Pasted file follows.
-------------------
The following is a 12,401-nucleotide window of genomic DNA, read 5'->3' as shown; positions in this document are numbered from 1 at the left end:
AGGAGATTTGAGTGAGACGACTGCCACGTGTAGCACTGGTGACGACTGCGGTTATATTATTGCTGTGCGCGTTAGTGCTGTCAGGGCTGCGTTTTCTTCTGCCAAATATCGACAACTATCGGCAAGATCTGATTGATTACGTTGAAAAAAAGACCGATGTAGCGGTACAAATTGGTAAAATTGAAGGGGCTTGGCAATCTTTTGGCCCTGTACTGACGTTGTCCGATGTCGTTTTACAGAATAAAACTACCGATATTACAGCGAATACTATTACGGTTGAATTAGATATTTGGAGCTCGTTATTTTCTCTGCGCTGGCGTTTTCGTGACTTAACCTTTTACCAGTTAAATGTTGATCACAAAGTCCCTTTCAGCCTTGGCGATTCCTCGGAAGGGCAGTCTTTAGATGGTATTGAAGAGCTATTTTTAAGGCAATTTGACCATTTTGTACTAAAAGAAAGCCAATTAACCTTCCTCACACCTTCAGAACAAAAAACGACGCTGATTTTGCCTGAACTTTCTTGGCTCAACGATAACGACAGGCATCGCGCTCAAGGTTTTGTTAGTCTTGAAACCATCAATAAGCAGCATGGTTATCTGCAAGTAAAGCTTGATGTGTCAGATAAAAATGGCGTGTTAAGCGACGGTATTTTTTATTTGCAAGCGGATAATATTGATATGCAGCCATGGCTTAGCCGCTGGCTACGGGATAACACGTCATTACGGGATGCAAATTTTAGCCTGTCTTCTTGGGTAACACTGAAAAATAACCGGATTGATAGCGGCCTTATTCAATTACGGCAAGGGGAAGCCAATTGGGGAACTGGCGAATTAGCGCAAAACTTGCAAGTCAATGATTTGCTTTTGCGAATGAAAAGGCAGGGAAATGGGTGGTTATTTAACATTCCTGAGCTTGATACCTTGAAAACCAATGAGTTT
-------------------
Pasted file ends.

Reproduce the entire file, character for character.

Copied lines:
The following is a 12,401-nucleotide window of genomic DNA, read 5'->3' as shown; positions in this document are numbered from 1 at the left end:
AGGAGATTTGAGTGAGACGACTGCCACGTGTAGCACTGGTGACGACTGCGGTTATATTATTGCTGTGCGCGTTAGTGCTGTCAGGGCTGCGTTTTCTTCTGCCAAATATCGACAACTATCGGCAAGATCTGATTGATTACGTTGAAAAAAAGACCGATGTAGCGGTACAAATTGGTAAAATTGAAGGGGCTTGGCAATCTTTTGGCCCTGTACTGACGTTGTCCGATGTCGTTTTACAGAATAAAACTACCGATATTACAGCGAATACTATTACGGTTGAATTAGATATTTGGAGCTCGTTATTTTCTCTGCGCTGGCGTTTTCGTGACTTAACCTTTTACCAGTTAAATGTTGATCACAAAGTCCCTTTCAGCCTTGGCGATTCCTCGGAAGGGCAGTCTTTAGATGGTATTGAAGAGCTATTTTTAAGGCAATTTGACCATTTTGTACTAAAAGAAAGCCAATTAACCTTCCTCACACCTTCAGAACAAAAAACGACGCTGATTTTGCCTGAACTTTCTTGGCTCAACGATAACGACAGGCATCGCGCTCAAGGTTTTGTTAGTCTTGAAACCATCAATAAGCAGCATGGTTATCTGCAAGTAAAGCTTGATGTGTCAGATAAAAATGGCGTGTTAAGCGACGGTATTTTTTATTTGCAAGCGGATAATATTGATATGCAGCCATGGCTTAGCCGCTGGCTACGGGATAACACGTCATTACGGGATGCAAATTTTAGCCTGTCTTCTTGGGTAACACTGAAAAATAACCGGATTGATAGCGGCCTTATTCAATTACGGCAAGGGGAAGCCAATTGGGGAACTGGCGAATTAGCGCAAAACTTGCAAGTCAATGATTTGCTTTTGCGAATGAAAAGGCAGGGAAATGGGTGGTTATTTAACATTCCTGAGCTTGATACCTTGAAAACCAATGAGTTT